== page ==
Others argue that the current proposals would not of themselves have averted the crisis in the UK, since this resulted from the markets remaining closed, making it impossible to refinance securitisations which had reached maturity.

Nevertheless most participants agreed that there was a need to increase liquidity buffers but that this should be seen as part of a complex process of regulatory reform, which should be assessed as a whole and would undoubtedly increase the cost of borrowing.


Apart from structural reforms and the strengthening of prudential standards, the FSA regards living wills or 'recovery and resolution plans' as another means of dealing with banks which are 'too big' from whatever point of view. As described by Dr Huertas, FSA Banking Sector Director, 'The social risk posed by the failure of a large systemically important bank can be defined as the probability that such failure will occur times the impact such a failure would have'.9 Since recovery plans may reduce the impact of failure, this could 'logically translate into lower capital and liquidity requirements ... than would otherwise be required'.

The recovery plan requires the bank to work out what it would do if the bank were to face extreme stress. It is about financial continuity: what would the bank do to ensure that it continued to maintain adequate capital and liquidity. Banks would be required to produce plans and keep them up-to-date, with the ability if the need arose to establish a data room, virtual or otherwise, for the purpose of the authorities' resolution plan. As such it goes beyond the capital and liquidity planning which banks are already required to do, under conditions of severe stress.

The concept requires banks to inform their supervisor of the action they would take if capital and liquidity came under even greater stress. The plan should fulfil the following criteria:

  1. The plans should be capable of being carried out within three months ideally (and no longer than six months) with a high degree of certainty of success.
  2. They should be sizeable plans both individually and in total so that they can restore the bank's capital and liquidity positions.
  3. There should be a wide enough range of options so that the bank can select which one is the most appropriate.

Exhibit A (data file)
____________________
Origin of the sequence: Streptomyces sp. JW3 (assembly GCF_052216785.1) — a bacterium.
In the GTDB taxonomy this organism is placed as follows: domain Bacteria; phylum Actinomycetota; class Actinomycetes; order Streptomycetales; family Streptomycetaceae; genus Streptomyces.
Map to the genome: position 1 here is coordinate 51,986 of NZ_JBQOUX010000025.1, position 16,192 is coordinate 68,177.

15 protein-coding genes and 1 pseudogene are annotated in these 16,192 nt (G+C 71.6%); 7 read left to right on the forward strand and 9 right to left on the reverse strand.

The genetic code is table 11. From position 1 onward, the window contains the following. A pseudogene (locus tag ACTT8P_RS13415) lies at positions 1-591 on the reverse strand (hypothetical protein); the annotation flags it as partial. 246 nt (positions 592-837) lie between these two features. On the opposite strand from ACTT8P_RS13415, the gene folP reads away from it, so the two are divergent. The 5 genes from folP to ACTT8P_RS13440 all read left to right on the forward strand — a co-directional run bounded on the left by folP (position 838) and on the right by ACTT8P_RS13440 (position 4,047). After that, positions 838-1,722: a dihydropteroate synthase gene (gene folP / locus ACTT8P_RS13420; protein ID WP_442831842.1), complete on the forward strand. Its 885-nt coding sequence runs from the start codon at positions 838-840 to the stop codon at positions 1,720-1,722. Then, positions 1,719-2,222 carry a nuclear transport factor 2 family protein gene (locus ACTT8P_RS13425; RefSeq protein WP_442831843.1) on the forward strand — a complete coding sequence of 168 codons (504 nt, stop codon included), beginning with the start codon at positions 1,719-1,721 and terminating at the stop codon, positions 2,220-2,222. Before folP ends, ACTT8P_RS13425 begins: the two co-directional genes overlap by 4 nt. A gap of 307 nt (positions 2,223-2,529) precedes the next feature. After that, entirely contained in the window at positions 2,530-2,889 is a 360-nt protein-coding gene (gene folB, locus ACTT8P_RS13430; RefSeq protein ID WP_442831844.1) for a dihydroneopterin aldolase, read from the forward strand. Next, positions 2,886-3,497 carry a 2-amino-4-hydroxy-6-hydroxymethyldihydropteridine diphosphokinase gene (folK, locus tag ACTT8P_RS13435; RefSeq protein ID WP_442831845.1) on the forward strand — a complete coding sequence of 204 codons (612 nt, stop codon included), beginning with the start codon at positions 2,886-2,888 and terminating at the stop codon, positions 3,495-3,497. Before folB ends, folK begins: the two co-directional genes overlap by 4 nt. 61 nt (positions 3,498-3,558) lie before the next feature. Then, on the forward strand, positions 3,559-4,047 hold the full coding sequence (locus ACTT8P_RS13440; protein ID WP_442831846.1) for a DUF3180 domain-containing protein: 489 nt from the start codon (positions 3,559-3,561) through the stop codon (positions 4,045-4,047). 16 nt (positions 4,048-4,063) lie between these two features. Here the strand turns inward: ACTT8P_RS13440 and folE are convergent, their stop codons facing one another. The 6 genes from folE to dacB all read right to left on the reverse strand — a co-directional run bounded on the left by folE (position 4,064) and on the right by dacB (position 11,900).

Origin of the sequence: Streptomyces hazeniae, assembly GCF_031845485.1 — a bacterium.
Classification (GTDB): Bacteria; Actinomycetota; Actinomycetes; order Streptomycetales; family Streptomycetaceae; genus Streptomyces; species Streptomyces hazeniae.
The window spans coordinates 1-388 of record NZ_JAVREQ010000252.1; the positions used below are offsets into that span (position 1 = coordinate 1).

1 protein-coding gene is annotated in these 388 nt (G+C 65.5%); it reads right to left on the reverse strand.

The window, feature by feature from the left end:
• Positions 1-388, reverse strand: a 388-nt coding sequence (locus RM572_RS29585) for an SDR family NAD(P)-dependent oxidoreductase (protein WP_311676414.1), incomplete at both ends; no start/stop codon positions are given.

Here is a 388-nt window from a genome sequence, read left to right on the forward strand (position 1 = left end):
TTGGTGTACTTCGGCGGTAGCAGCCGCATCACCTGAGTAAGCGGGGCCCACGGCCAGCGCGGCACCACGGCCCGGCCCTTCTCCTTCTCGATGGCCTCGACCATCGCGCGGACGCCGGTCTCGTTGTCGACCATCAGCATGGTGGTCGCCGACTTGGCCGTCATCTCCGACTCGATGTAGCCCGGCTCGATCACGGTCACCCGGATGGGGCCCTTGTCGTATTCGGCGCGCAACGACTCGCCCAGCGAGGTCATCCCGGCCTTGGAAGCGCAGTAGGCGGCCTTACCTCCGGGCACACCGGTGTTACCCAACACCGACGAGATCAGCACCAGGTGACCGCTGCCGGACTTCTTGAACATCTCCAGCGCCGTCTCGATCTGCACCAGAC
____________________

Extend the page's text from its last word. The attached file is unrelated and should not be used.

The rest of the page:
4. The alternatives should be credible to key stakeholders – such as shareholders, debt-holders, depositors, counterparties, central banks and supervisors. The bank should consider how its recovery plan would be communicated to all stakeholders and to the public at large so as to maintain confidence in the bank during the recovery process.
  5. The choices are likely to consist of issuing new equity capital; selling or running down certain businesses or even selling the bank itself. The other alternative would be to issue contingent capital.

The FSA has considered these elements in more detail. The sale or run-down of a business activity would be much easier where the activity was in a separate subsidiary (so that it can be sold through the sale of stock to a third party buyer), operationally separate and self-sufficient in terms of capital and liquidity.

Running down the book is likely to restrict income and result in capital losses, but may reduce the requirements for capital and liquidity. One way of achieving this is to increase the liquidity charges to the trading desk so that it reduces the positions to be financed and the capital to be posted.

The success or otherwise of these strategies depends on the state of the market: clearly if only one bank is in difficulties, then such a run-off may be handled more easily than if the sector as a whole is in trouble.

Finally the sale of the whole business to a third party is a last resort. A large, complex bank is only likely to be purchased by another such firm, which potentially leads to further problems, such as anti-trust issues. The buyers of a large bank close to resolution may well require a liquidity backstop and some kind of guarantee from the sellers as well as regulatory approval of the deal. The sale process would have to start early enough in the course of the bank's difficulties to allow time for these assessments to take place.